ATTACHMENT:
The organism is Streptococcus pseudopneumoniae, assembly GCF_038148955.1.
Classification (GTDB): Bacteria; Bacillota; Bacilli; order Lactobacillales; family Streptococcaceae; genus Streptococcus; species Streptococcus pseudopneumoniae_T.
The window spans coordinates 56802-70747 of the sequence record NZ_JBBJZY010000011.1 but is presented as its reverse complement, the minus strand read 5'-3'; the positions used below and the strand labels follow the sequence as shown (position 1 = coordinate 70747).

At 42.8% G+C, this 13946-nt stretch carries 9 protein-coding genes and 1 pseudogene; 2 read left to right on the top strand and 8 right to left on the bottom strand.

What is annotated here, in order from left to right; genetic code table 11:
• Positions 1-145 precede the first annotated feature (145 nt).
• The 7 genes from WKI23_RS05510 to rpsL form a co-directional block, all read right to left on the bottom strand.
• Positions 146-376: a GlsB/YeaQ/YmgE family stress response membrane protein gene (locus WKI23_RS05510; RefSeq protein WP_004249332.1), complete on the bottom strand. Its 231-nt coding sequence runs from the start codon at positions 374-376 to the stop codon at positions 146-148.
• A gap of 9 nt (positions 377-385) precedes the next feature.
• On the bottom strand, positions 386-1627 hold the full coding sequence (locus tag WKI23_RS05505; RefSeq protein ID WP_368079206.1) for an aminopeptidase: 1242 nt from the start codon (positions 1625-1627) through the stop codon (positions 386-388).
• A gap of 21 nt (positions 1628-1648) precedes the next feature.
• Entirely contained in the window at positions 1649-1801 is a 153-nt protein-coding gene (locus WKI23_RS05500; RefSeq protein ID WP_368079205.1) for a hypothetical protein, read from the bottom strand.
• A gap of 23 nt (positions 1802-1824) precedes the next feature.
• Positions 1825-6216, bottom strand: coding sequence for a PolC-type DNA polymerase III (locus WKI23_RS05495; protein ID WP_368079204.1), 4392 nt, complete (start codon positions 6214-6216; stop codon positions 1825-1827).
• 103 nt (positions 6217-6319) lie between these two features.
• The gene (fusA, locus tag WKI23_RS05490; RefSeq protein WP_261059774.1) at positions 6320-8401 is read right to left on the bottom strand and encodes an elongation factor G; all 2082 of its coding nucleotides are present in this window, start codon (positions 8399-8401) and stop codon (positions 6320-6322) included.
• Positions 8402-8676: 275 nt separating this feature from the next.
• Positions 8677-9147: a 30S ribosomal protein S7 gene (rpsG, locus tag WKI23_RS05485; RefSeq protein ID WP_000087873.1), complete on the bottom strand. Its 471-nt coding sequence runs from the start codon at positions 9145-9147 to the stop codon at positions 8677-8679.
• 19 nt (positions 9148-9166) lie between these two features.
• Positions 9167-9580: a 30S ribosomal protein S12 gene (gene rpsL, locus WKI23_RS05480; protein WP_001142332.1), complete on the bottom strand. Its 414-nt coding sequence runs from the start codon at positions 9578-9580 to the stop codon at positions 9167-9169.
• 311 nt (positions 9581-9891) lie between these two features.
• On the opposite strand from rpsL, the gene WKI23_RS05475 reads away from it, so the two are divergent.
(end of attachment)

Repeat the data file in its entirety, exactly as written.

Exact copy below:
The organism is Streptococcus pseudopneumoniae, assembly GCF_038148955.1.
Classification (GTDB): Bacteria; Bacillota; Bacilli; order Lactobacillales; family Streptococcaceae; genus Streptococcus; species Streptococcus pseudopneumoniae_T.
The window spans coordinates 56802-70747 of the sequence record NZ_JBBJZY010000011.1 but is presented as its reverse complement, the minus strand read 5'-3'; the positions used below and the strand labels follow the sequence as shown (position 1 = coordinate 70747).

At 42.8% G+C, this 13946-nt stretch carries 9 protein-coding genes and 1 pseudogene; 2 read left to right on the top strand and 8 right to left on the bottom strand.

What is annotated here, in order from left to right; genetic code table 11:
• Positions 1-145 precede the first annotated feature (145 nt).
• The 7 genes from WKI23_RS05510 to rpsL form a co-directional block, all read right to left on the bottom strand.
• Positions 146-376: a GlsB/YeaQ/YmgE family stress response membrane protein gene (locus WKI23_RS05510; RefSeq protein WP_004249332.1), complete on the bottom strand. Its 231-nt coding sequence runs from the start codon at positions 374-376 to the stop codon at positions 146-148.
• A gap of 9 nt (positions 377-385) precedes the next feature.
• On the bottom strand, positions 386-1627 hold the full coding sequence (locus tag WKI23_RS05505; RefSeq protein ID WP_368079206.1) for an aminopeptidase: 1242 nt from the start codon (positions 1625-1627) through the stop codon (positions 386-388).
• A gap of 21 nt (positions 1628-1648) precedes the next feature.
• Entirely contained in the window at positions 1649-1801 is a 153-nt protein-coding gene (locus WKI23_RS05500; RefSeq protein ID WP_368079205.1) for a hypothetical protein, read from the bottom strand.
• A gap of 23 nt (positions 1802-1824) precedes the next feature.
• Positions 1825-6216, bottom strand: coding sequence for a PolC-type DNA polymerase III (locus WKI23_RS05495; protein ID WP_368079204.1), 4392 nt, complete (start codon positions 6214-6216; stop codon positions 1825-1827).
• 103 nt (positions 6217-6319) lie between these two features.
• The gene (fusA, locus tag WKI23_RS05490; RefSeq protein WP_261059774.1) at positions 6320-8401 is read right to left on the bottom strand and encodes an elongation factor G; all 2082 of its coding nucleotides are present in this window, start codon (positions 8399-8401) and stop codon (positions 6320-6322) included.
• Positions 8402-8676: 275 nt separating this feature from the next.
• Positions 8677-9147: a 30S ribosomal protein S7 gene (rpsG, locus tag WKI23_RS05485; RefSeq protein ID WP_000087873.1), complete on the bottom strand. Its 471-nt coding sequence runs from the start codon at positions 9145-9147 to the stop codon at positions 8677-8679.
• 19 nt (positions 9148-9166) lie between these two features.
• Positions 9167-9580: a 30S ribosomal protein S12 gene (gene rpsL, locus WKI23_RS05480; protein WP_001142332.1), complete on the bottom strand. Its 414-nt coding sequence runs from the start codon at positions 9578-9580 to the stop codon at positions 9167-9169.
• 311 nt (positions 9581-9891) lie between these two features.
• On the opposite strand from rpsL, the gene WKI23_RS05475 reads away from it, so the two are divergent.